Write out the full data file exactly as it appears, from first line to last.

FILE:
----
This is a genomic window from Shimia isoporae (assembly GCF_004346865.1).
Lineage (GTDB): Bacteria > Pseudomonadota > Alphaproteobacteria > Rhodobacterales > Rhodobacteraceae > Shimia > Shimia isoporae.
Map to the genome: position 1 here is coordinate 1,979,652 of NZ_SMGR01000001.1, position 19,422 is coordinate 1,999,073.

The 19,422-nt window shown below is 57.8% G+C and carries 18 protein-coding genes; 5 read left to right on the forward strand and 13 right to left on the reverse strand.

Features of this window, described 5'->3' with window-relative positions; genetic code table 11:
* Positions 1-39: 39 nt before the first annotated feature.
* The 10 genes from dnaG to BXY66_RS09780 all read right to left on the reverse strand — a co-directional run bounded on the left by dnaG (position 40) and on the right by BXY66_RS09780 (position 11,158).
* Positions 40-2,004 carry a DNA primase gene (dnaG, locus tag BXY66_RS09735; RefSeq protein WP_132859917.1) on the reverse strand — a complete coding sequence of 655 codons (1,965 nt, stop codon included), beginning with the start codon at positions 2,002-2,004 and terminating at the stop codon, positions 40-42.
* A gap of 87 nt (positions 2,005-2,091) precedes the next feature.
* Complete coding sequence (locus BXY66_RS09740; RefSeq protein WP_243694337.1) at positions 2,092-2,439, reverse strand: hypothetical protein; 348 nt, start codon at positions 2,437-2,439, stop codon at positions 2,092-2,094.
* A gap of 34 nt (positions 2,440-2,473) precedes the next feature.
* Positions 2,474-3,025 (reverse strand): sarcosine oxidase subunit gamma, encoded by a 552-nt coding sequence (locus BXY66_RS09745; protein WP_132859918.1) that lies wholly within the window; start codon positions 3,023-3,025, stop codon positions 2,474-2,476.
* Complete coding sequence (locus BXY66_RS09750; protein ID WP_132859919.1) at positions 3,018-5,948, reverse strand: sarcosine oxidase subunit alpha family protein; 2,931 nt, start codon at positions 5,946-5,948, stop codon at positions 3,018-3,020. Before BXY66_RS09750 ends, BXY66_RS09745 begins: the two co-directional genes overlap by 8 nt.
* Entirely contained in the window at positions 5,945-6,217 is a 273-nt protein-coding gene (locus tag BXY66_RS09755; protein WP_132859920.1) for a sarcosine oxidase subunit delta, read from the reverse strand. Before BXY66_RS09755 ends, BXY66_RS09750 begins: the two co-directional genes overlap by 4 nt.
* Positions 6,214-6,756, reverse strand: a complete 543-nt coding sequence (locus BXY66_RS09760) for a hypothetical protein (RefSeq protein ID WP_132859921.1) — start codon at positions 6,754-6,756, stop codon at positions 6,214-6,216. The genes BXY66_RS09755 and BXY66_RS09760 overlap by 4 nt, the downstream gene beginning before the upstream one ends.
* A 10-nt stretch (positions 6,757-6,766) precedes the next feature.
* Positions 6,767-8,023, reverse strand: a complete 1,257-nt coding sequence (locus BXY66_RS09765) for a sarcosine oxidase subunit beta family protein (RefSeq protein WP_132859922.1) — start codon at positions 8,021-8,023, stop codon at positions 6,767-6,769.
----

This is a genomic window from Shimia isoporae (assembly GCF_004346865.1).
Lineage (GTDB): Bacteria > Pseudomonadota > Alphaproteobacteria > Rhodobacterales > Rhodobacteraceae > Shimia > Shimia isoporae.
Map to the genome: position 1 here is coordinate 1,979,652 of NZ_SMGR01000001.1, position 19,422 is coordinate 1,999,073.

The 19,422-nt window shown below is 57.8% G+C and carries 18 protein-coding genes; 5 read left to right on the forward strand and 13 right to left on the reverse strand.

Features of this window, described 5'->3' with window-relative positions; genetic code table 11:
* Positions 1-39: 39 nt before the first annotated feature.
* The 10 genes from dnaG to BXY66_RS09780 all read right to left on the reverse strand — a co-directional run bounded on the left by dnaG (position 40) and on the right by BXY66_RS09780 (position 11,158).
* Positions 40-2,004 carry a DNA primase gene (dnaG, locus tag BXY66_RS09735; RefSeq protein WP_132859917.1) on the reverse strand — a complete coding sequence of 655 codons (1,965 nt, stop codon included), beginning with the start codon at positions 2,002-2,004 and terminating at the stop codon, positions 40-42.
* A gap of 87 nt (positions 2,005-2,091) precedes the next feature.
* Complete coding sequence (locus BXY66_RS09740; RefSeq protein WP_243694337.1) at positions 2,092-2,439, reverse strand: hypothetical protein; 348 nt, start codon at positions 2,437-2,439, stop codon at positions 2,092-2,094.
* A gap of 34 nt (positions 2,440-2,473) precedes the next feature.
* Positions 2,474-3,025 (reverse strand): sarcosine oxidase subunit gamma, encoded by a 552-nt coding sequence (locus BXY66_RS09745; protein WP_132859918.1) that lies wholly within the window; start codon positions 3,023-3,025, stop codon positions 2,474-2,476.
* Complete coding sequence (locus BXY66_RS09750; protein ID WP_132859919.1) at positions 3,018-5,948, reverse strand: sarcosine oxidase subunit alpha family protein; 2,931 nt, start codon at positions 5,946-5,948, stop codon at positions 3,018-3,020. Before BXY66_RS09750 ends, BXY66_RS09745 begins: the two co-directional genes overlap by 8 nt.
* Entirely contained in the window at positions 5,945-6,217 is a 273-nt protein-coding gene (locus tag BXY66_RS09755; protein WP_132859920.1) for a sarcosine oxidase subunit delta, read from the reverse strand. Before BXY66_RS09755 ends, BXY66_RS09750 begins: the two co-directional genes overlap by 4 nt.
* Positions 6,214-6,756, reverse strand: a complete 543-nt coding sequence (locus BXY66_RS09760) for a hypothetical protein (RefSeq protein ID WP_132859921.1) — start codon at positions 6,754-6,756, stop codon at positions 6,214-6,216. The genes BXY66_RS09755 and BXY66_RS09760 overlap by 4 nt, the downstream gene beginning before the upstream one ends.
* A 10-nt stretch (positions 6,757-6,766) precedes the next feature.
* Positions 6,767-8,023, reverse strand: a complete 1,257-nt coding sequence (locus BXY66_RS09765) for a sarcosine oxidase subunit beta family protein (RefSeq protein WP_132859922.1) — start codon at positions 8,021-8,023, stop codon at positions 6,767-6,769.